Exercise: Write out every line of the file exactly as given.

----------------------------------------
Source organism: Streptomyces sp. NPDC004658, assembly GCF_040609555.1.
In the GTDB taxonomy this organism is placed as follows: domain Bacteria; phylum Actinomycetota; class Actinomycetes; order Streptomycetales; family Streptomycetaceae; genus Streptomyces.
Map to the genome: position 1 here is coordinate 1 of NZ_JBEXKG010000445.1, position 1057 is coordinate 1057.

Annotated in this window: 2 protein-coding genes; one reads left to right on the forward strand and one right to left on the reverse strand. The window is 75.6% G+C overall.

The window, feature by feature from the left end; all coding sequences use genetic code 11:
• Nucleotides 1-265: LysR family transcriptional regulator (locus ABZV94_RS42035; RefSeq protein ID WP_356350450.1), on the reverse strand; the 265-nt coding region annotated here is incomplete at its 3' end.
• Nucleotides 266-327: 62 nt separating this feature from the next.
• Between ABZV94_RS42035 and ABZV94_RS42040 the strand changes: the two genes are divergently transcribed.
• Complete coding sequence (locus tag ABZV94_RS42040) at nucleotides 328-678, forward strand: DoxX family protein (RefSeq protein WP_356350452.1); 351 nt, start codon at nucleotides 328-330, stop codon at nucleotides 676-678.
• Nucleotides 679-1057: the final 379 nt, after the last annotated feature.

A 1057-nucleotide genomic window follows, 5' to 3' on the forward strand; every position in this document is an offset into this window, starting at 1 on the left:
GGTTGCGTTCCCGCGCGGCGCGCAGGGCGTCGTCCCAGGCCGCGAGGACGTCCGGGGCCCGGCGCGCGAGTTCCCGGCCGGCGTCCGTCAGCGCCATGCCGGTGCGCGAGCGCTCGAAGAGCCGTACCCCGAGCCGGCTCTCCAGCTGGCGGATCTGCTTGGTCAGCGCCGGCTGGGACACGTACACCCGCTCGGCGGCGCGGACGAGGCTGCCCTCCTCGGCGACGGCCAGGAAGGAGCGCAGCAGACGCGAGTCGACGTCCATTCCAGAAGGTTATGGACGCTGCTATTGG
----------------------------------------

Source organism: Streptomyces sp. NPDC004658, assembly GCF_040609555.1.
In the GTDB taxonomy this organism is placed as follows: domain Bacteria; phylum Actinomycetota; class Actinomycetes; order Streptomycetales; family Streptomycetaceae; genus Streptomyces.
Map to the genome: position 1 here is coordinate 1 of NZ_JBEXKG010000445.1, position 1057 is coordinate 1057.

Annotated in this window: 2 protein-coding genes; one reads left to right on the forward strand and one right to left on the reverse strand. The window is 75.6% G+C overall.

The window, feature by feature from the left end; all coding sequences use genetic code 11:
• Nucleotides 1-265: LysR family transcriptional regulator (locus ABZV94_RS42035; RefSeq protein ID WP_356350450.1), on the reverse strand; the 265-nt coding region annotated here is incomplete at its 3' end.
• Nucleotides 266-327: 62 nt separating this feature from the next.
• Between ABZV94_RS42035 and ABZV94_RS42040 the strand changes: the two genes are divergently transcribed.
• Complete coding sequence (locus tag ABZV94_RS42040) at nucleotides 328-678, forward strand: DoxX family protein (RefSeq protein WP_356350452.1); 351 nt, start codon at nucleotides 328-330, stop codon at nucleotides 676-678.
• Nucleotides 679-1057: the final 379 nt, after the last annotated feature.

A 1057-nucleotide genomic window follows, 5' to 3' on the forward strand; every position in this document is an offset into this window, starting at 1 on the left:
GGTTGCGTTCCCGCGCGGCGCGCAGGGCGTCGTCCCAGGCCGCGAGGACGTCCGGGGCCCGGCGCGCGAGTTCCCGGCCGGCGTCCGTCAGCGCCATGCCGGTGCGCGAGCGCTCGAAGAGCCGTACCCCGAGCCGGCTCTCCAGCTGGCGGATCTGCTTGGTCAGCGCCGGCTGGGACACGTACACCCGCTCGGCGGCGCGGACGAGGCTGCCCTCCTCGGCGACGGCCAGGAAGGAGCGCAGCAGACGCGAGTCGACGTCCATTCCAGAAGGTTATGGACGCTGCTATTGG